CJEU: Opinion of Advocate General Bot in case C-529/11 Alarpe and Tijani, 15 January 2013

Friday, October 4, 2013

(Free movement of persons - Directive 2004/38/EC - Right of permanent residence - Article 16 - Legal residence - Residence based on Article 12 of Regulation (EEC) No 1612/68)

In this case the British Upper Tribunal had sought the CJEU's preliminary ruling on the conditions under which the parent of an adult child pursuing his studies may be entitled to a right of residence under Article 12 of Regulation 1612/68, where both of them are third-country nationals who had previously been family members of a Union citizen and enjoyed the corresponding residence rights. The Upper Tribunal's questions referred particularly to criteria of dependency, residence in the parent's household and emotional support. Advocate General Bot bases his opinion on the Teixeira case of 23 February 2010, where the CJEU ruled that the right of residence of a parent who is the primary carer for a child of a migrant worker, where that child is in education in that State, ends when the child reaches the age of majority unless the child continues to need the presence and care of that parent in order to pursue and complete its studies. However, he considers that the Court should not answer the questions from the Upper Tribunal as the assessment of the child's need for the presence of its parent is a question of fact which falls within the exclusive jurisdiction of national courts.

The Upper Tribunal had also sought the CJEU's ruling on whether periods of residence based on Article 12 of Regulation 1612/68 could be taken into account for a later application for permanent residence by the child pursuing its studies and its primary caring parent. Advocate General Bot takes the view that such periods shall not be taken into account if they were completed on the sole basis of Article 12 of Regulation 1612/68 and the conditions of Article 7(1) of Directive 2004/38 were not satisfied. The Advocate General considers that the concept of "legal residence" derived from the CJEU's case law, which can lead to permanent residence after a certain number of years, is based on the conditions set out by Article 7(1) of Directive 2004/38 and that in this respect the presumption of integration, on which Regulation 1612/68 is based, is not relevant for the acquisition of the status of permanent residence. Advocate Bot finds that counting periods of residence under Article 12 of Regulation 1612/68 would be inconsistent with the provisions of Directive 2004/38 regulating the maintenance of the right of residence of family members of Union citizens when the requirements for that right cease: in such case, the periods completed by virtue of that right will be taken into account for permanent residence only if the persons concerned satisfy themselves the requisite conditions. Moreover, Article 12(3) of Directive 2004/38 specifically covers the situation of children who are enrolled at an educational establishment in the event that the Union citizen from which they derived their right of residence departs or dies. Children in such situation will maintain their right of residence only until completion of their studies. Finally, Article 18 of the same Directive excludes children in that situation from the acquisition of permanent residence when contemplating only family members of a Union's citizen referred to in Articles 12(2) and 13(2), but not in 12(3), as eligible for permanent residence. Counting the periods of residence under Article 12 of Regulation 1612/68 would hence create a different set of rules difficult to justify in Advocate Bot's view. He ends his reasoning stating that "it is not illogical to think that the importance of the rights conferred by the status of permanent residence, which, once acquired, confers an entitlement to social assistance which is unconditional, must have as its counterpart the rigour of the conditions laid down for its acquisition".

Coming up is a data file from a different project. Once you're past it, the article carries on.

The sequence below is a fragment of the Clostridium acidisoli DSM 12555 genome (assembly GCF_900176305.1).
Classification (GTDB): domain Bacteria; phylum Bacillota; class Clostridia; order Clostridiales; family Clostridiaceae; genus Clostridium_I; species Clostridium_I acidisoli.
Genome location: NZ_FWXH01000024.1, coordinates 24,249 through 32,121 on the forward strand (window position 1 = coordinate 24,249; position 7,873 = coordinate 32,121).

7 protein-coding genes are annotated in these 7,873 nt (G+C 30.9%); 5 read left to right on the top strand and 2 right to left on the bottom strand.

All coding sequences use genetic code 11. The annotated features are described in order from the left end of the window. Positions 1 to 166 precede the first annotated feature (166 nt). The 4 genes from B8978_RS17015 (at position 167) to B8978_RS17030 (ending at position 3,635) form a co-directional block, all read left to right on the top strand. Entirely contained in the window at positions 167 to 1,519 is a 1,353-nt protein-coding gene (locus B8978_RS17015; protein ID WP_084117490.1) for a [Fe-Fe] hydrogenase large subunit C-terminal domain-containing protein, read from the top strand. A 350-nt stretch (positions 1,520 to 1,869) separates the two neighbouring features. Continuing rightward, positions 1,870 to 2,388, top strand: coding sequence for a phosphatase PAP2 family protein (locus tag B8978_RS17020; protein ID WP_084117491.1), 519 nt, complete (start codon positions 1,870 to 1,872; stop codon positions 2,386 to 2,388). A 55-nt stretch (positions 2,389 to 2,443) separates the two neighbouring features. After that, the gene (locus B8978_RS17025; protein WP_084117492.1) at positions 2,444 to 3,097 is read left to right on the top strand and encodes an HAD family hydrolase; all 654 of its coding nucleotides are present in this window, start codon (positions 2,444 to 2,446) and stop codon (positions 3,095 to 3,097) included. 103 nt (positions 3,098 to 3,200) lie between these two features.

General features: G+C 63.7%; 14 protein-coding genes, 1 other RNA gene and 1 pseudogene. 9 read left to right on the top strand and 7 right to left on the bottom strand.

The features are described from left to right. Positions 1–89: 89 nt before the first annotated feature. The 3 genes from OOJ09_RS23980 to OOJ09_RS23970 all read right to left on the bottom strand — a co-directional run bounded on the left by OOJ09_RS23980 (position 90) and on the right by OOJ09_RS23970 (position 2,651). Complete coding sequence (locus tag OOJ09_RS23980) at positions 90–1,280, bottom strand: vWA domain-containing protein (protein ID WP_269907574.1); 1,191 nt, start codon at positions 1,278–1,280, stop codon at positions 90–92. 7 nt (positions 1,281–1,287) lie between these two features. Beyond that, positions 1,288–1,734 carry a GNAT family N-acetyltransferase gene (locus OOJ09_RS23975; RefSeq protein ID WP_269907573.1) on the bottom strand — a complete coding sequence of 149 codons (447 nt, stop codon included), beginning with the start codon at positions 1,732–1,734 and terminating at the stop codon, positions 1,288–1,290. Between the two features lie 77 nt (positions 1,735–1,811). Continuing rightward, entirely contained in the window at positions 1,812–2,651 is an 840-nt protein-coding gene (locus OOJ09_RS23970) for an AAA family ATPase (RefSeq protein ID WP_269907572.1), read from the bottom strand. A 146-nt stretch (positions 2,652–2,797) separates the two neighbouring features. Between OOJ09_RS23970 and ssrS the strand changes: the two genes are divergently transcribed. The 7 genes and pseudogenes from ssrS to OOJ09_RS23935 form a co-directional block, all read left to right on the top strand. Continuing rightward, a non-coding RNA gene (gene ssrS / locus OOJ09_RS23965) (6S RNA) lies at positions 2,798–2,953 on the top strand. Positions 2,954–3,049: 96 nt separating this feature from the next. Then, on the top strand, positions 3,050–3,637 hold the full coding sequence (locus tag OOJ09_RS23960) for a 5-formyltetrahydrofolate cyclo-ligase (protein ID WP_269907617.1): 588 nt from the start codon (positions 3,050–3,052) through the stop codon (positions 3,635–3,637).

For the full text of the opinion, visit CJEU's website.

This item was reproduced with the permission of ECRE from the weekly ELENA legal update supported by the Fundamental Rights and Citizenship Funding Programme and distributed by email. The purpose of these updates is to inform asylum lawyers and legal organizations supporting asylum seekers and refugees of recent developments in the field of asylum law. Please note that the information provided is taken from publicly available information on the internet. Every reasonable effort is made to make the content accurate and up to date at the time each item is published but no responsibility for its accuracy and correctness, or for any consequences of relying on it, is assumed by ECRE, the IRC or its partners.



Dependant (Dependent person)